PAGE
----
• ITVI.USA
    13,809.570
    -6.010
    0%
  • OTRI.USA
    21.480
    0.000
    0%
  • OTVI.USA
    13,784.050
    -7.950
    -0.1%
  • TLT.USA
    2.810
    0.000
    0%
  • TSTOPVRPM.ATLPHL
    2.480
    -0.170
    -6.4%
  • TSTOPVRPM.CHIATL
    3.070
    -0.210
    -6.4%
  • TSTOPVRPM.DALLAX
    1.370
    -0.090
    -6.2%
  • TSTOPVRPM.LAXDAL
    2.280
    -0.210
    -8.4%
  • TSTOPVRPM.PHLCHI
    1.900
    -0.070
    -3.6%
  • TSTOPVRPM.LAXSEA
    2.720
    -0.270
    -9%
  • WAIT.USA
    127.000
    0.000
    0%
  • ITVI.USA
    13,809.570
    -6.010
    0%
  • OTRI.USA
    21.480
    0.000
    0%
  • OTVI.USA
    13,784.050
    -7.950
    -0.1%
  • TLT.USA
    2.810
    0.000
    0%
  • TSTOPVRPM.ATLPHL
    2.480
    -0.170
    -6.4%
  • TSTOPVRPM.CHIATL
    3.070
    -0.210
    -6.4%
  • TSTOPVRPM.DALLAX
    1.370
    -0.090
    -6.2%
  • TSTOPVRPM.LAXDAL
    2.280
    -0.210
    -8.4%
  • TSTOPVRPM.PHLCHI
    1.900
    -0.070
    -3.6%
  • TSTOPVRPM.LAXSEA
    2.720
    -0.270
    -9%
  • WAIT.USA
    127.000
    0.000
    0%
American Shipper

Few positive indicators for liner carriers

   Liner carriers will likely have to increase their strategic use of slow steaming and idling of ships to overcome supply side pressures, a new report from Drewry Maritime Research suggests.
   Drewry’s annual Container Market Review and Forecast 2012/13 offers that the industry will remain in transition mode until at least 2014 and probably 2015.
   “How well the operators manage capacity deployment during this time will largely determine where freight rates and overall profitability settles,” Drewry said. “The new reality for the industry is that there are few genuine positive indicators out there – demand is weak and will remain so on the core headhaul trades for the next 15 months at least, the charter market is showing no signs of a pick-up, freight rates are under pressure and the cascade of tonnage through the system is starting to cause issues.”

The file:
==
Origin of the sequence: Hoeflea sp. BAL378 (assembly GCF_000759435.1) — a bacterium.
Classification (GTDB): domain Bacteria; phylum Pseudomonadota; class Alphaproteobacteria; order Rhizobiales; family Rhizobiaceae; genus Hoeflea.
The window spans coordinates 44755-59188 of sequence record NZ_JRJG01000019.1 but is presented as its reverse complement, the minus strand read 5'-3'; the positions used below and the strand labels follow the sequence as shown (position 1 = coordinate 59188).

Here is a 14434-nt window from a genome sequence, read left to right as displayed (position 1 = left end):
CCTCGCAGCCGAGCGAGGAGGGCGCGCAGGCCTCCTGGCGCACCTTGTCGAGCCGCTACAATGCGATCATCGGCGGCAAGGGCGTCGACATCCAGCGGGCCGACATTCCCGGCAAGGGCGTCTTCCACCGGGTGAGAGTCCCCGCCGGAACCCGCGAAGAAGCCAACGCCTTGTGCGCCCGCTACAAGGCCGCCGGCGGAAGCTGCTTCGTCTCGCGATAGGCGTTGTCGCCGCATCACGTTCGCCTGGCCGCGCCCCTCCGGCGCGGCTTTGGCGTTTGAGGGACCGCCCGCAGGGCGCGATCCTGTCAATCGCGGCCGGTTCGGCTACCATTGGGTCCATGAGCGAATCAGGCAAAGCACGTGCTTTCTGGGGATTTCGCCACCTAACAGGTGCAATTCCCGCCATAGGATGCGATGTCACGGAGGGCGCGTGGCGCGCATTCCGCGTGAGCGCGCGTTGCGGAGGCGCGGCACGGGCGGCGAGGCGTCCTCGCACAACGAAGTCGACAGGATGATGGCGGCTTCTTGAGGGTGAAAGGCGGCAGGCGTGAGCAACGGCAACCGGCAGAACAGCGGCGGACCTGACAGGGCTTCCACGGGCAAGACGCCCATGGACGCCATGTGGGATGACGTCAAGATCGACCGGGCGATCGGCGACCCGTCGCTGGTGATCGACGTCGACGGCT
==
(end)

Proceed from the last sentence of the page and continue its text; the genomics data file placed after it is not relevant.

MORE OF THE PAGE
A relative paucity of capacity removal on the Asia-Europe, and difficulties for some carriers in cascading larger ships to secondary North-South trades shows the influx of larger ships won’t seamlessly be incorporated, even as the industry refrained from major capacity expansions.
   “Given the number of factors shaping the industry, carriers seem to want the best of both worlds,” said Neil Dekker, Drewry’s head of container research. “They firmly believe that deploying ever bigger ships across all the major trade lanes is the way forward, and yet by doing this they cannot forget the likely negative influences on freight rates. The industry faces the fundamental challenge of aligning supply with demand in order to keep freight rates at healthy levels and yet at the same time relatively few carriers are prepared to take the lead and adjust capacity – or if they do, it is always on a reactive basis.”
   Drewry said it is likely there will be a natural realignment of capacity and operational alliances, as has already happened on the Asia-North Europe route, as carriers grapple with low demand growth on their core lanes.
   “This will happen out of necessity as carriers are forced to change their commercial strategies,” Drewry said.
   “Now is the time for carriers to deploy service patterns seriously aimed at stabilizing freight rates or else the industry will be caught up in a current of falling rates while using the GRI mechanism to paddle upstream against market fundamentals,” Dekker said. – Eric Johnson